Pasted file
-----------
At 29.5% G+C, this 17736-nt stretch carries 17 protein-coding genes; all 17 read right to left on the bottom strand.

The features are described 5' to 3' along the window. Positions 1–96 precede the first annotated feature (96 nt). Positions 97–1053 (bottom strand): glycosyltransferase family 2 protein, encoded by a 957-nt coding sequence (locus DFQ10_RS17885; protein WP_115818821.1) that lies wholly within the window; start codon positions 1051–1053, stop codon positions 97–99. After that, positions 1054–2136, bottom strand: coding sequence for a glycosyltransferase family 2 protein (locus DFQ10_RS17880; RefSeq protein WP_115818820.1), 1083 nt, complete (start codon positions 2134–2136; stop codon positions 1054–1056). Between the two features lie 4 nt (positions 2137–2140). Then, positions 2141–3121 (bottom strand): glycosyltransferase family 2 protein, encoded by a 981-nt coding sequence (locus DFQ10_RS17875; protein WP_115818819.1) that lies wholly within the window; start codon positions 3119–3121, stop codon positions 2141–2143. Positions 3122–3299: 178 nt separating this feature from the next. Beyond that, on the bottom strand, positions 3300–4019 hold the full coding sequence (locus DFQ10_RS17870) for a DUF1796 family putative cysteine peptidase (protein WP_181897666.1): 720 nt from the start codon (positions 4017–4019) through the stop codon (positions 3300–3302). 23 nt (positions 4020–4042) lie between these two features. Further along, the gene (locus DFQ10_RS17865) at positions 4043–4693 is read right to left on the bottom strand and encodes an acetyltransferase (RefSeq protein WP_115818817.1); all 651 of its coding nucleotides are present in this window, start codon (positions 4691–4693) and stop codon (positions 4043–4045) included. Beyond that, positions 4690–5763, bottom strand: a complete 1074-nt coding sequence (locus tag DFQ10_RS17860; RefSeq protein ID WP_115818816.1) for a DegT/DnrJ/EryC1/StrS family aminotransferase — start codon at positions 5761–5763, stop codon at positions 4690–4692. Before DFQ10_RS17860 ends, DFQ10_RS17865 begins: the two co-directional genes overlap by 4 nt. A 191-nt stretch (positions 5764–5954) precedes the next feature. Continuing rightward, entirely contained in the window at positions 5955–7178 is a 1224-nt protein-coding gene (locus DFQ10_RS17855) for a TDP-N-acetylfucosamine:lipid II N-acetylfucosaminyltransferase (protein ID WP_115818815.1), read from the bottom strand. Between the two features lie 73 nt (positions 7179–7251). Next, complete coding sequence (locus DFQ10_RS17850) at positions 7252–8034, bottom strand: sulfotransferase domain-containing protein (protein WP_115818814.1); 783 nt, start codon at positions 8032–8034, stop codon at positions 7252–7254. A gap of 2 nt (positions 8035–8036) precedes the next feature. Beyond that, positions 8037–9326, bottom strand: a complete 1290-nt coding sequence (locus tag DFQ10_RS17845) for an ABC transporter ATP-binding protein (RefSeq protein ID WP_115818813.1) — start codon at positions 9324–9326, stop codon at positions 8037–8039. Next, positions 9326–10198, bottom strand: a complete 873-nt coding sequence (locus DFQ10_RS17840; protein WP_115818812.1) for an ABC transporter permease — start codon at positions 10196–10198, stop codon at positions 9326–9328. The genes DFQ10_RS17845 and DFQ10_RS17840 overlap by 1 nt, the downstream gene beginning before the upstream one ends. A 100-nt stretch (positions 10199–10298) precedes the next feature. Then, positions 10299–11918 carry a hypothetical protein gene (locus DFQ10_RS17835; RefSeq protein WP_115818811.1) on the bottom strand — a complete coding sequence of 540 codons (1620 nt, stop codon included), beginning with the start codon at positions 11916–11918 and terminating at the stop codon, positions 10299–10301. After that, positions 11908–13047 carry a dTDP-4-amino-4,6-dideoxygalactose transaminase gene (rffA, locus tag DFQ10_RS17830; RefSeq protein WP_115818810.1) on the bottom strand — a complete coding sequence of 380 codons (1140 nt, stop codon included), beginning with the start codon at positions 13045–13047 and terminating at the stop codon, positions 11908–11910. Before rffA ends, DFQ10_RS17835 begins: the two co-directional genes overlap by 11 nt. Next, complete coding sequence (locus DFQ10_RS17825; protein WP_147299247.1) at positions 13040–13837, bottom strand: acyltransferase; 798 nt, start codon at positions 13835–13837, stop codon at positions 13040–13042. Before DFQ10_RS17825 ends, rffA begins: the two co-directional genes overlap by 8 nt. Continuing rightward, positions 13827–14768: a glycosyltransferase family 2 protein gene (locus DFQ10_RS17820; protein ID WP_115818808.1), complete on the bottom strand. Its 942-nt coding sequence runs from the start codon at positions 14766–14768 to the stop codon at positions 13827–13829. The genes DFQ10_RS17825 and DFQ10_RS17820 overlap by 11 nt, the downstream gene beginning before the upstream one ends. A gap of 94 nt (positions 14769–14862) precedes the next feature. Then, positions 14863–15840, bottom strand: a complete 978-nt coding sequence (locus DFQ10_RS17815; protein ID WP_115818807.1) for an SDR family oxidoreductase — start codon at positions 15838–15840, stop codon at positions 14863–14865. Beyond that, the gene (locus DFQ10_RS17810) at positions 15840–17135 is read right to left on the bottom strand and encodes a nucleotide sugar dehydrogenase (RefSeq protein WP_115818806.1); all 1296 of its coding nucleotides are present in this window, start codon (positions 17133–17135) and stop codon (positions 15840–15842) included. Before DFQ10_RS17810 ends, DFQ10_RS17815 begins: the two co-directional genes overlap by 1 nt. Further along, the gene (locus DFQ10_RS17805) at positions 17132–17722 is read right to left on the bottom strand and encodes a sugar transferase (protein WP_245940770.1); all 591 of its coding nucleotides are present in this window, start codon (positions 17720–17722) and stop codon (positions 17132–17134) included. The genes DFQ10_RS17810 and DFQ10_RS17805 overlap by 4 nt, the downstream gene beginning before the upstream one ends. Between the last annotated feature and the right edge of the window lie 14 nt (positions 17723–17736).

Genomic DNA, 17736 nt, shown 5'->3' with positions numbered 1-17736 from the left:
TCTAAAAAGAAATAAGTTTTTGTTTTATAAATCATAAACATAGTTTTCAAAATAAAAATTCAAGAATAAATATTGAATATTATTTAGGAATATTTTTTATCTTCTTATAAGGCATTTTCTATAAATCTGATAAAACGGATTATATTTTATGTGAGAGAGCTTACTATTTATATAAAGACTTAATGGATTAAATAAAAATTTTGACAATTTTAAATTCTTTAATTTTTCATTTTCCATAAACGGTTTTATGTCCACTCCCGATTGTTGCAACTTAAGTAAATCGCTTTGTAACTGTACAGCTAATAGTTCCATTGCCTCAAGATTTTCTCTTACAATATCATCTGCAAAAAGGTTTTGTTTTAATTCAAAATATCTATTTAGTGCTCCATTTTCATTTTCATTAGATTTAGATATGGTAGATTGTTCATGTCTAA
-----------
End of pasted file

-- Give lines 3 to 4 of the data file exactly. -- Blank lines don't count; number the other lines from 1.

Genomic DNA, 17736 nt, shown 5'->3' with positions numbered 1-17736 from the left:
TCTAAAAAGAAATAAGTTTTTGTTTTATAAATCATAAACATAGTTTTCAAAATAAAAATTCAAGAATAAATATTGAATATTATTTAGGAATATTTTTTATCTTCTTATAAGGCATTTTCTATAAATCTGATAAAACGGATTATATTTTATGTGAGAGAGCTTACTATTTATATAAAGACTTAATGGATTAAATAAAAATTTTGACAATTTTAAATTCTTTAATTTTTCATTTTCCATAAACGGTTTTATGTCCACTCCCGATTGTTGCAACTTAAGTAAATCGCTTTGTAACTGTACAGCTAATAGTTCCATTGCCTCAAGATTTTCTCTTACAATATCATCTGCAAAAAGGTTTTGTTTTAATTCAAAATATCTATTTAGTGCTCCATTTTCATTTTCATTAGATTTAGATATGGTAGATTGTTCATGTCTAA